Coronavirus vaccination

In autumn 2024 a new round of coronavirus vaccinations will start. The target groups are people aged 60 and over, people who receive an invitation for the annual flu jab and healthcare workers. Vaccination will keep them well-protected against hospital admission and/or death due to COVID-19. Anyone else who wishes to get vaccinated, for example to protect an at-risk family member or on the advice of their doctor, can also do so.

The dates between which vaccinations will be available will be announced in the first half of 2024.

People with a referral from their doctor

If you have a referral from your doctor you can get vaccinated against coronavirus at any time. Call the municipal health service (GGD) on 0800 7070 to make an appointment.

If you want to be vaccinated with the updated Novavax vaccine, you can call 0800 0174. This vaccine is available at a limited number of GGD locations. 

Coronavirus vaccination no longer necessary during pregnancy

The risk of becoming seriously ill with COVID-19 and giving birth prematurely is smaller than at the start of the coronavirus pandemic. This is because a large part of the population has already developed broad immunity against the virus. The Omicron variant also makes people less ill. It is no longer necessary for pregnant women to get vaccinated against coronavirus.

But if you are eligible for the annual flu jab or you are a healthcare worker, you are advised to get vaccinated in autumn 2024. This also applies if you are pregnant. Getting vaccinated against coronavirus during pregnancy is safe.

Coronavirus vaccination and post-COVID syndrome

Post-COVID syndrome refers to health problems that continue long after a coronavirus infection. Vaccination reduces the risk of developing post-COVID syndrome, but it can still happen. The risk of developing post-COVID syndrome after an infection with the Omicron variant is smaller than with other variants. 

Much is still unclear about what causes post-COVID syndrome, what type of immunity offers protection against it, and what increases the risk of post-COVID syndrome. That is why the Health Council of the Netherlands advises against vaccinating everyone as a means of preventing post-COVID syndrome.

People aged 60 and over, healthcare workers and people who receive an invitation for the annual flu jab can get a coronavirus vaccination every autumn.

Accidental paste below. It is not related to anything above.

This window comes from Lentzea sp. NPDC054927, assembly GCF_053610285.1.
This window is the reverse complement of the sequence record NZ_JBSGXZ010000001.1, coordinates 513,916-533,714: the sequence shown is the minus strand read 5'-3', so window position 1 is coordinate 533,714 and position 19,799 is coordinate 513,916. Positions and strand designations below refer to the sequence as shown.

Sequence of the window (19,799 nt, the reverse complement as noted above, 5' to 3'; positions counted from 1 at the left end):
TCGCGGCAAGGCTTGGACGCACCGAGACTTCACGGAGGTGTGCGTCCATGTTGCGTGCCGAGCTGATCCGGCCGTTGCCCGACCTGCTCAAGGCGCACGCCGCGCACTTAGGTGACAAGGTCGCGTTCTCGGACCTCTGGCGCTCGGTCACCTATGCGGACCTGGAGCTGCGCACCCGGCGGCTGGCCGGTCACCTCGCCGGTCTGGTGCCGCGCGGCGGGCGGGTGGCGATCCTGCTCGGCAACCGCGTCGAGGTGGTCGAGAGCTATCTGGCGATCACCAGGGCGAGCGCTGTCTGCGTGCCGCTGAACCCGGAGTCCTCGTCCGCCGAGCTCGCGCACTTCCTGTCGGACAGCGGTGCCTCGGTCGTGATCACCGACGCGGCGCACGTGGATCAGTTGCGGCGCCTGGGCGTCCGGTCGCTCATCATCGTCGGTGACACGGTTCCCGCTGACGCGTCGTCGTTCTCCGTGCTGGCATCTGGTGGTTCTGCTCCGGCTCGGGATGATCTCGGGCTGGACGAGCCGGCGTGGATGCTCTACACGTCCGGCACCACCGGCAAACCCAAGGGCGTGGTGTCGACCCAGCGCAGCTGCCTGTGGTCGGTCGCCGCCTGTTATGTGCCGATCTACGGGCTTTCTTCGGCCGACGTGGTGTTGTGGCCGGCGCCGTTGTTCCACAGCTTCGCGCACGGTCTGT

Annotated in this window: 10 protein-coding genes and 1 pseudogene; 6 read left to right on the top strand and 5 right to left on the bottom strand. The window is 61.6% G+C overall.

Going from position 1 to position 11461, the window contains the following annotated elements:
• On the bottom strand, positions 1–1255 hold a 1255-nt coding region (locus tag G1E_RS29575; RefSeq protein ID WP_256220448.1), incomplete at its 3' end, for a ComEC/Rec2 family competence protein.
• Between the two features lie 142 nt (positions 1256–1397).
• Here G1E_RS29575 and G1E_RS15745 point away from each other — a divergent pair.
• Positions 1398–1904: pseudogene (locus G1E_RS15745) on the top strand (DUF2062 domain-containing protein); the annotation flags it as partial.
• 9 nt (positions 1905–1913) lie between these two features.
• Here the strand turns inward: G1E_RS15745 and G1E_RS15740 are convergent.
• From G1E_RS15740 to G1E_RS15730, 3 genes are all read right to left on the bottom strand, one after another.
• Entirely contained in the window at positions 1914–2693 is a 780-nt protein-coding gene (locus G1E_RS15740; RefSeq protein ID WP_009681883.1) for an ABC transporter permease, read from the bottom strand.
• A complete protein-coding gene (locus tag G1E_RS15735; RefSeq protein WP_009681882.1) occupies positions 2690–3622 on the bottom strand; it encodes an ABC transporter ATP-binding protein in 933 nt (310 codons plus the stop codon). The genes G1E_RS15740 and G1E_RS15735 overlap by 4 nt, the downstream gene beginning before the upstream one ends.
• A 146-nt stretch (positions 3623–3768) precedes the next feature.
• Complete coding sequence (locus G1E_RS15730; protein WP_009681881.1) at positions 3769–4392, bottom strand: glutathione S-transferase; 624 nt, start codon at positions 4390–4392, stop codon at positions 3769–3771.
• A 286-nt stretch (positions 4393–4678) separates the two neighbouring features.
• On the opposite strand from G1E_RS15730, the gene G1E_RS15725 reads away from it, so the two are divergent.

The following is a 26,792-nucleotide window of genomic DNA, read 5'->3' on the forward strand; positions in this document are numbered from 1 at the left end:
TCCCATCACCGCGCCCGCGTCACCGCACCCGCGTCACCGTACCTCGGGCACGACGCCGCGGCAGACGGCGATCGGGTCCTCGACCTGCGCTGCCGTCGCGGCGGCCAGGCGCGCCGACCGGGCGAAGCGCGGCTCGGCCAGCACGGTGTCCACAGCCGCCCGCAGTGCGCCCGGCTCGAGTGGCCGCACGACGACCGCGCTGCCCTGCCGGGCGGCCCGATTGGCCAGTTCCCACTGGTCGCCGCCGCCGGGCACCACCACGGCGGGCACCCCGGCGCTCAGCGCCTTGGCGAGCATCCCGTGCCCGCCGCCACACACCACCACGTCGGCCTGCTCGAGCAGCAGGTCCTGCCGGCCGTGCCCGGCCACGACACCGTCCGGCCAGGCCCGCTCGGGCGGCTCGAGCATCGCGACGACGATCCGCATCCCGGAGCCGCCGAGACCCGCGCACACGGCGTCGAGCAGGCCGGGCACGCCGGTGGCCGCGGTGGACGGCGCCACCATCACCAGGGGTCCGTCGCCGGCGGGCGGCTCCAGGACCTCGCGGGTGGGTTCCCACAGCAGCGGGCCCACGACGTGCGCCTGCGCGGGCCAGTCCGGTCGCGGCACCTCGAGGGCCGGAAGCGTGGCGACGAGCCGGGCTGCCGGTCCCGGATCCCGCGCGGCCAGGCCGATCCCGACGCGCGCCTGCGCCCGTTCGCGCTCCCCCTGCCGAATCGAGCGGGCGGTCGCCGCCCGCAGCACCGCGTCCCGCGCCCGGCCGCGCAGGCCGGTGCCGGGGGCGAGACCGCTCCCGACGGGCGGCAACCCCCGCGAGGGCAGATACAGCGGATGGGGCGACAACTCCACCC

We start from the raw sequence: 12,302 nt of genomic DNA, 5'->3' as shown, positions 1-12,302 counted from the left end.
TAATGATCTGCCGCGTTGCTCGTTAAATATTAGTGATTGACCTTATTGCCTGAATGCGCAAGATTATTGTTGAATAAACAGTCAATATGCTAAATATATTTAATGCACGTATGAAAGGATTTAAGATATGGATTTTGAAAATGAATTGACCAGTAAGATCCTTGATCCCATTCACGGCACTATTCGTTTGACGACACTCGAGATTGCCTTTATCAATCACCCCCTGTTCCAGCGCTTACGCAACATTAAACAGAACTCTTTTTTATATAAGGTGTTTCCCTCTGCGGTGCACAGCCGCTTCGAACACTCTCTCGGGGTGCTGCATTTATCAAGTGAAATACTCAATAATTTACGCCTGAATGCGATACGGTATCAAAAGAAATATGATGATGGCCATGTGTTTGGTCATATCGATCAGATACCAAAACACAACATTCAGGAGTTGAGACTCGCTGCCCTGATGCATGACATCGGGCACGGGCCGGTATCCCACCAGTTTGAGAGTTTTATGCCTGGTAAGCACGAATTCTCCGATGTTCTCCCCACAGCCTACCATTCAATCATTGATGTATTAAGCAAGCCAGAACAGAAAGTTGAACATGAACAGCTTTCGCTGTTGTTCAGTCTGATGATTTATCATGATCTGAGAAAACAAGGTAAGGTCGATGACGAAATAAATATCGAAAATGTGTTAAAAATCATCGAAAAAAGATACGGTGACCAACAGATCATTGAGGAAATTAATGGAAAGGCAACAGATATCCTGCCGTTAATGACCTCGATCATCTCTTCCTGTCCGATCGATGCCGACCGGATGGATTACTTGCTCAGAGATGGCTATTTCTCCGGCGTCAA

If you have post-COVID syndrome and are in one of these target groups, you can get a coronavirus vaccination during the autumn vaccination campaign. 

Not everyone with post-COVID syndrome needs a coronavirus vaccination

If you have post-COVID syndrome and are not in one of the target groups for the autumn vaccination campaign, you do not need a coronavirus vaccination. That is what the Health Council of the Netherlands says. 

While vaccination reduces the risk of hospital or ICU admission, or death due to coronavirus infection, there is no evidence that these risks are higher for people with post-COVID syndrome. 

Nor is it clear if post-COVID symptoms get worse after a new infection. Coronavirus vaccination provides partial and temporary protection. You can still get infected even if you have been vaccinated. There is not enough evidence that vaccination stops post-COVID symptoms getting worse after a new infection.

Two types of vaccine

Vaccination is now carried out using the BioNTech/Pfizer Omicron XBB 1.5 mRNA vaccine (in Dutch). This vaccine gives the best available protection against the Omicron XBB coronavirus variants that are currently circulating.

People who cannot or do not wish to be vaccinated with an mRNA vaccine can opt for the Novavax protein-based vaccine. Novavax has adapted its vaccine to protect against XBB variants.

The vaccines may be updated for the autumn 2024 round of vaccinations. Once a decision has been made on this, more information will be announced.

Help prevent coronavirus transmission

Respiratory infections caused by flu viruses, coronavirus or RS virus for example can make people very ill. People with underlying health issues and older people have a higher risk of becoming severely ill from coronavirus or the flu. But a viral infection can also cause prolonged symptoms in people without underlying health issues. This is the case with post-COVID syndrome, for example.

That’s why it’s still important to follow the advice for preventing respiratory infections. This helps protect everyone, including people with health issues.

Coughing, sneezing, a sore throat and a stuffy or runny nose are signs of respiratory infection.

  • Stay at home if you are ill.
  • If your symptoms are mild, ask your manager if you can work from home.
  • If you have symptoms, avoid physical contact with people who could become seriously ill from a cold or flu virus. Wear a face mask if physical contact is necessary, for example, when providing care.
  • Cough and sneeze into your elbow, and wash your hands with soap thoroughly and regularly (you should always do this, even if you are in good health).
  • Ventilate indoor spaces well.